Luke 1. God's Advance Team.
Key Notes: Two miracle-births in two years. Zechariah's silent witness. Singing from the Psalms. A team of five to lead the way.
Who is He? Who is Jesus, who is called the Christ? Luke seeks to answer the question. The answer is "not what you think"--regardless of what that is. He is the Healer, the Great Physician in Luke's Gospel. But he is also a keen critic of the uses of money. He is the antagonist of the religious establishment, confounding the Pharisees and lawyers, as well as His own disciples. He is the Master teacher of the disciples, often leading in ways they did not understand. He breaks social rules and makes us all who look on in wonder.
In his preface, Luke makes it clear that he intends to tell the historical truth about Christ based on multiple sources of information from within the body of believers, although he was not a personal witness. This is the human side of the inspiration of Scripture. It is a valuable statement for us who live in a period when "there are no facts, only opinions". Luke was a physician ("the beloved physician" Col.4:14), trained in medical science of the first century. He was also a Greek, the only non-Jewish writer of NT books. (Col.4:14). Acts is Luke’s second book, a record of the early church and the ministry of Peter and Paul. He accompanied Paul on some of his missionary journeys.
Luke's Gospel is special for its focus on people--Zechariah, Mary and Elizabeth, Zacchaeus and Cleopas. He tells us of the early life of Jesus and the birth of John the Baptist. Three times he tells about other parents with an only child at risk. (7:12; 8:42; 9:38). He has a concentration of parables dealing with money and poverty. More of Jesus' prayers are mentioned here and there is more joyfulness expressed than in the other Gospels, both at the beginning and the end of the book.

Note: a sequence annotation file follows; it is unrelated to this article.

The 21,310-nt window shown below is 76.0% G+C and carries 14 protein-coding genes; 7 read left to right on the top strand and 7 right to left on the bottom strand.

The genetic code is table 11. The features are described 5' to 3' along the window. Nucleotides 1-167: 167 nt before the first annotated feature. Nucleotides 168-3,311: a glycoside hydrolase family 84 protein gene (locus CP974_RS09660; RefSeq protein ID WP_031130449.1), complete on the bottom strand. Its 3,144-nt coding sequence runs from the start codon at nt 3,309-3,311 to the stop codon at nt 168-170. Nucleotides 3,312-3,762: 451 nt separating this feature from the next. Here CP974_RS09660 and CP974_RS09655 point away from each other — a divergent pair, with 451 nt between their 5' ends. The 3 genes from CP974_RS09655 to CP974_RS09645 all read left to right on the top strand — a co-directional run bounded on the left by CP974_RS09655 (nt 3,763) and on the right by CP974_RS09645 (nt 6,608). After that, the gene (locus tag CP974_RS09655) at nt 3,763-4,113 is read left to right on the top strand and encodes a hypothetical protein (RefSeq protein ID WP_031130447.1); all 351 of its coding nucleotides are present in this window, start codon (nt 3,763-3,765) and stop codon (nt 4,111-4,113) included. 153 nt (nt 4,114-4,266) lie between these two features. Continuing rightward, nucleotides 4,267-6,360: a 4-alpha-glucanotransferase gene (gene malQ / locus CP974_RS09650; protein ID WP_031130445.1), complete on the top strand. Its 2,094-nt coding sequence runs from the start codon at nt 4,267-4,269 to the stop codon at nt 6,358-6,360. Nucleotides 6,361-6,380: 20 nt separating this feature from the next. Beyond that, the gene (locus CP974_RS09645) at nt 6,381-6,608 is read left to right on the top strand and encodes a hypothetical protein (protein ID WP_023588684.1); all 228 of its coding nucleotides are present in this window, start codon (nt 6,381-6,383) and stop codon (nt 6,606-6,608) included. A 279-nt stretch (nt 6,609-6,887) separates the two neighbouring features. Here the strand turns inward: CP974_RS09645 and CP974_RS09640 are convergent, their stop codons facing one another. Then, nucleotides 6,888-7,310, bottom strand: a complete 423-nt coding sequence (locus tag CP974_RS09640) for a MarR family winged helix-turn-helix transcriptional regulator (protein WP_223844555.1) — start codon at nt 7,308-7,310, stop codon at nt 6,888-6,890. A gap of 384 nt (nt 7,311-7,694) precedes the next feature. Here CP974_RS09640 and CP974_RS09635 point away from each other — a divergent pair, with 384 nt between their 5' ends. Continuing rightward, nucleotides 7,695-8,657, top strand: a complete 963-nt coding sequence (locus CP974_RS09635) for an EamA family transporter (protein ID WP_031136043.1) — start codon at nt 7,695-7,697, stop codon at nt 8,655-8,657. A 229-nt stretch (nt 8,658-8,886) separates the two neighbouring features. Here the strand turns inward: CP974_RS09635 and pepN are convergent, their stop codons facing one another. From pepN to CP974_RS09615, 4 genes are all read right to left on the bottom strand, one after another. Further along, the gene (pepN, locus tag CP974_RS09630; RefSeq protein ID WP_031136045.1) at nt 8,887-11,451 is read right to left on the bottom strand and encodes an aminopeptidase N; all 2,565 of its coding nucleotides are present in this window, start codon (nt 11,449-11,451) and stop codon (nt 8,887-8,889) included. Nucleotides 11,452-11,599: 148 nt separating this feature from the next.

I think Luke emphasizes the training of the disciples. Jesus taught by demonstration, with the disciples looking on as Jesus redirected their thinking and upset their religious customs and thought patterns.
Luke's Gospel can be divided into three parts.
Chapters 1–8 give us the basic training of the disciples. In this section, Jesus healed, broke social rules and reordered the disciples’ attitudes.
Chapters 9–18 give us the advanced training. Jesus showed Himself to Peter, James and John in His Glory. He taught them about prayer, declared war on the religious establishment, talked about money and wealth. He taught them how to deal with opposition. We see road-blocks that the disciples must deal with.
Chapter 19–24 are the conclusion—the Triumphal Entry, last discourses with the Pharisees and the disciples, the Trial and the Crucifixion, Death and Resurrection of Christ.
The first chapter of Luke is in seven parts: an introductory salutation, a prophecy of the birth of John the Baptist, a prophecy of the birth of Jesus, a visit of the two mothers-to-be, Mary's song, John's birth, and Zechariah's psalm.
1:1–4 Many manuscripts of the life of Christ were being worked within the Christian community based on eye-witness accounts and ministers of the Word. Only four survived. Luke, although he was not an eyewitness, had kept track of all the information and decided to write a history for a Greek, named Theophilus so that he too would know the truth.